Although the partitioning of HOCs to surfactant micelles has been well studied, HOC partitioning to sorbed surfactants (e.g., hemimicelles, admicelles) has received much less attention. Holsen et al. (1991) examined the sorption of several HOCs on ferrihydrite coated with sodium dodecyl sulfate (SDS) and found that the HOCs with the lowest water solubility showed the highest sorption. Holsen et al. also found a linear relationship between HOC sorption and the amount of SDS on the ferrihydrite, suggesting that the SDS coating was primarily responsible for HOC sorption. Sun and Jaffe (1996) investigated the partitioning of phenanthrene to dianionic monomers and micelles and to the same surfactants sorbed on alumina, and found the sorbed surfactants to be generally 5 to 7 times more effective as a partitioning medium than the aqueous-phase micelles. Likewise, Nayyar et al. (1994) reported partition coefficients for several organic contaminants to SDS sorbed on alumina that were higher in value than the corresponding micellar partition coefficients. Similar experiments were performed by Sun et al. (1995) to obtain partition coefficients for three chlorinated HOCs to a silt loam with a sorbed nonionic surfactant (Triton X-100). Sun et al. observed that the sorbed surfactant increased HOC partitioning relative to the untreated soil; however, when the aqueous surfactant concentration was greater than the CMC, the micelles competed against the sorbed surfactant for HOC partitioning and led to an overall decrease in HOC distribution coefficients.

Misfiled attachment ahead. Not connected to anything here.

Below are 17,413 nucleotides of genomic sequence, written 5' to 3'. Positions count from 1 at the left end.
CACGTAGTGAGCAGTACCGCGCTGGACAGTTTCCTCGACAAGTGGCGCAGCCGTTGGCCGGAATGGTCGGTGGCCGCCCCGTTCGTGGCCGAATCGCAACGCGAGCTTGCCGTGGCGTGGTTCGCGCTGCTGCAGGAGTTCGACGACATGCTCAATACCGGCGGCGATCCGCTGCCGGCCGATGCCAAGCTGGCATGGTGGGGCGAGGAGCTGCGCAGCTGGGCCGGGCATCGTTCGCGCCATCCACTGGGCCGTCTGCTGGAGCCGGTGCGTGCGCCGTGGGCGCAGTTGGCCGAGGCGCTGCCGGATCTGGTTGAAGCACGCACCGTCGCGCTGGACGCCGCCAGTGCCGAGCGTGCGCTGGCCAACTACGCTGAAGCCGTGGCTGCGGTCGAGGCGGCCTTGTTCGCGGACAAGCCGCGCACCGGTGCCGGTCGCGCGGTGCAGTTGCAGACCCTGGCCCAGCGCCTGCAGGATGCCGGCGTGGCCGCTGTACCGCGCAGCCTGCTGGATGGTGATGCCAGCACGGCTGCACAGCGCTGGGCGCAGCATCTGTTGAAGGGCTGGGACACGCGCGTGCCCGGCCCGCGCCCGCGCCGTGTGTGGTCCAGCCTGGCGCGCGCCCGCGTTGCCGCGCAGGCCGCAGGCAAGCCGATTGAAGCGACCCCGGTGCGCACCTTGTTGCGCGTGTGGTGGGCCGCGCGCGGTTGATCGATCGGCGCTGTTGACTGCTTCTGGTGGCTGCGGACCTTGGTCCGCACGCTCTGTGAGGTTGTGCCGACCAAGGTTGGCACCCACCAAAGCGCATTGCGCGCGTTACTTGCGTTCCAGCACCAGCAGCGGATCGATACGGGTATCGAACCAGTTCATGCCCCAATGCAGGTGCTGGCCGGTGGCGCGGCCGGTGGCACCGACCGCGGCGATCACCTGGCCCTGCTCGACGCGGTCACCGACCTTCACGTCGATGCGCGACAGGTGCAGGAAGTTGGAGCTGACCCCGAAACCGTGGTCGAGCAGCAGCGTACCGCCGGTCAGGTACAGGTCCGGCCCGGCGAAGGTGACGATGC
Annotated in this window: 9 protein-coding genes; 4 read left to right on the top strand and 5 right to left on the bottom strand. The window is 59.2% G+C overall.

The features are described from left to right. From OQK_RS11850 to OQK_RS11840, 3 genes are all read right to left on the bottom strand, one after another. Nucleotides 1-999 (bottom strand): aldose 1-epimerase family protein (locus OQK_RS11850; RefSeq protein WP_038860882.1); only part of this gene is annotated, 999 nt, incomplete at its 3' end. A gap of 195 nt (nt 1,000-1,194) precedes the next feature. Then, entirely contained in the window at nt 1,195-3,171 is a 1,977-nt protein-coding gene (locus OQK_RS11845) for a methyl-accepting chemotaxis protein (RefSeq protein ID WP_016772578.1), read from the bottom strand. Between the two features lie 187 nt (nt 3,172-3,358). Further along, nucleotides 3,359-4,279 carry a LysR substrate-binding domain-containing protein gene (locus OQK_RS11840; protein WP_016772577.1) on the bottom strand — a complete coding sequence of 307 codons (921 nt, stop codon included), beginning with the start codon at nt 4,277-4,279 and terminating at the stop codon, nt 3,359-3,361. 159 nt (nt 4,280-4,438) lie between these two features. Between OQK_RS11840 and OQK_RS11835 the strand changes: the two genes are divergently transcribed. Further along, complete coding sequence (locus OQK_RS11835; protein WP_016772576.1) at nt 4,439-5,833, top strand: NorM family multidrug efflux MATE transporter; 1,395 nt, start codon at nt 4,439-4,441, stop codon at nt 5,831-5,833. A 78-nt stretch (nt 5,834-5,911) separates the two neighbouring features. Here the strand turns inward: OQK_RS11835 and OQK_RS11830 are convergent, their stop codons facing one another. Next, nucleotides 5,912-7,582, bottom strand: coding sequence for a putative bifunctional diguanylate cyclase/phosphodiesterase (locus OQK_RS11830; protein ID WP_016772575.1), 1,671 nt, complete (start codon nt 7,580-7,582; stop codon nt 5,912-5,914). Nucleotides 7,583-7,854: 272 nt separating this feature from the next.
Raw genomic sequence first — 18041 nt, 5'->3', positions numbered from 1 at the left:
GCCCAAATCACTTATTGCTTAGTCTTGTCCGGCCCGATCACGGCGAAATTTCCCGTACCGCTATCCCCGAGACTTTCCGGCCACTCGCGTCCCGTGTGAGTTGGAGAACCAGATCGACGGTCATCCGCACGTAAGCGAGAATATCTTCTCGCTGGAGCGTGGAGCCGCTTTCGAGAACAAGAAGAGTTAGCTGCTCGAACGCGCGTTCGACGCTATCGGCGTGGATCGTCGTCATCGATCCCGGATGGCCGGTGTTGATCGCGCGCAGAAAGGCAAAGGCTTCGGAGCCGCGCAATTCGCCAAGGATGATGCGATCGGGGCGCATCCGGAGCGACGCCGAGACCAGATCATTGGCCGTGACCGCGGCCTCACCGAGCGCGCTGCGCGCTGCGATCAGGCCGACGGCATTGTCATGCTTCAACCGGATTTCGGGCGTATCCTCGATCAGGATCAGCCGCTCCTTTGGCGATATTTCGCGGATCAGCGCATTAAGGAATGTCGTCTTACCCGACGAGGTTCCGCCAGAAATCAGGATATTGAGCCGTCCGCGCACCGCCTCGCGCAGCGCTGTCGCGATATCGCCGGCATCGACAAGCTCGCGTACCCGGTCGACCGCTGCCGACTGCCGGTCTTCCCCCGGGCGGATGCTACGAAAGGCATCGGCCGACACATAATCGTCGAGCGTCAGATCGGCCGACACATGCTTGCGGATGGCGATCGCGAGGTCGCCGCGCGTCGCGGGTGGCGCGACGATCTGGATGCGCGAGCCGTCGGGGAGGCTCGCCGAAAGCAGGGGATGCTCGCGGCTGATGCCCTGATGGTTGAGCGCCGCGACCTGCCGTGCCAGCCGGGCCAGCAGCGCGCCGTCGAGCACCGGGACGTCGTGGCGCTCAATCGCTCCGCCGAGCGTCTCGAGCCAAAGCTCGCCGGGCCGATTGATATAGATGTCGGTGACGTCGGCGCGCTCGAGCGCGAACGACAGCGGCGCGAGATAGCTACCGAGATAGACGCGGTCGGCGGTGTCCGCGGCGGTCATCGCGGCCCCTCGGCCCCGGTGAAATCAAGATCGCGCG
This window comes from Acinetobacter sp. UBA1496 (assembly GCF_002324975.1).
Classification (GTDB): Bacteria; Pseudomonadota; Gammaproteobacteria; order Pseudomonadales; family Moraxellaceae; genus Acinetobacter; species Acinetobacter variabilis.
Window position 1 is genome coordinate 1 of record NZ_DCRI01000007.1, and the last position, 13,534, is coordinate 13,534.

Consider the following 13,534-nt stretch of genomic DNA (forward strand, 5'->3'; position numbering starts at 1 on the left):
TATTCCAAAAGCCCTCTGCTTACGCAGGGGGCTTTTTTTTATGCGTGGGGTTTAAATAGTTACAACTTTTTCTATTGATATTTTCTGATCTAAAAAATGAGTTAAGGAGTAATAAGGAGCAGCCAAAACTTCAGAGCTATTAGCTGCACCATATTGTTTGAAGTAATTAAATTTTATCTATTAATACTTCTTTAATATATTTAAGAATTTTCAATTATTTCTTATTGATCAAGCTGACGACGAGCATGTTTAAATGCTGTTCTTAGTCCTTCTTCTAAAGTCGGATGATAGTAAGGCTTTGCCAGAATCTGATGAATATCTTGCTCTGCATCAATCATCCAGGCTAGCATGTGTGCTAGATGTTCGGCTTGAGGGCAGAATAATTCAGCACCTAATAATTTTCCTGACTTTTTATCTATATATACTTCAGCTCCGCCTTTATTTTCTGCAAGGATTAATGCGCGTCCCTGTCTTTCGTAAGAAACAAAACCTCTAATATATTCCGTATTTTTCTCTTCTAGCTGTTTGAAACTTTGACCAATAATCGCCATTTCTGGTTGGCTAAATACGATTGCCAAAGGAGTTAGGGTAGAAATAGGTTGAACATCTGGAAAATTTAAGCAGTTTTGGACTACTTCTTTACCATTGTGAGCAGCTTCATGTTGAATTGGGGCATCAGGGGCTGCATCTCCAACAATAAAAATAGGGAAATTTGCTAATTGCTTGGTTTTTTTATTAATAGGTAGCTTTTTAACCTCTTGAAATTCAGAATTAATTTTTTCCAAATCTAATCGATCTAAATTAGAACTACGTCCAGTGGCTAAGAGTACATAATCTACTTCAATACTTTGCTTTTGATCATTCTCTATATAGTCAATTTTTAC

Many previous studies of HOC partitioning to sorbed surfactants examined conditions favorable for the formation of surfactant bilayers resulting from high adsorption densities; in these studies, a single partition coefficient was often observed. However, for many expected surfactant remediation applications, a surfactant solution would likely be pumped into or near the contaminated subsurface environment, and thus aqueous surfactant concentrations would vary spatially and temporally from zero to the applied concentration. Also, because soil-surfactant and surfactant-surfactant interactions lead to highly nonlinear sorption isotherms, the transport of surfactant monomers and micelles would exhibit very complex behavior. Correspondingly, the HOC distribution between immobile and mobile phases would also be expected to show complex behavior depending on the surfactant mass in each phase. Finally, it is likely that the varying soil solution chemistries found in different subsurface environments will affect surfactant sorption to solid phases and subsequent HOC partitioning to micelles and sorbed surfactants. Therefore, a quantitative evaluation of any potential surfactant remediation approach must consider the distribution of surfactant and subsequent HOC partitioning to each phase as a function of solution chemistry to maximize efficiency and minimize remediation costs.

The objectives of this work were to (1) study the equilibrium sorption characteristics of an anionic surfactant (SDS) and a nonionic surfactant (Tween 80) to kaolinite, a common soil mineral, as a function of solution chemistry; (2) examine the equilibrium partitioning of two HOCs (phenanthrene and naphthalene) to the surfactant micelles and sorbed surfactants for varying solution chemistry conditions; and (3) quantify overall HOC distribution coefficients that consider sorbed surfactant amounts and the presence of micelles as a function of surfactant dose and aqueous chemistry. Results from this investigation can be used to elucidate the role of sorbed surfactants in HOC partitioning in contaminated subsurface environments and to provide a framework for evaluating HOC removal efficiencies for alternative surfactant remediation applications.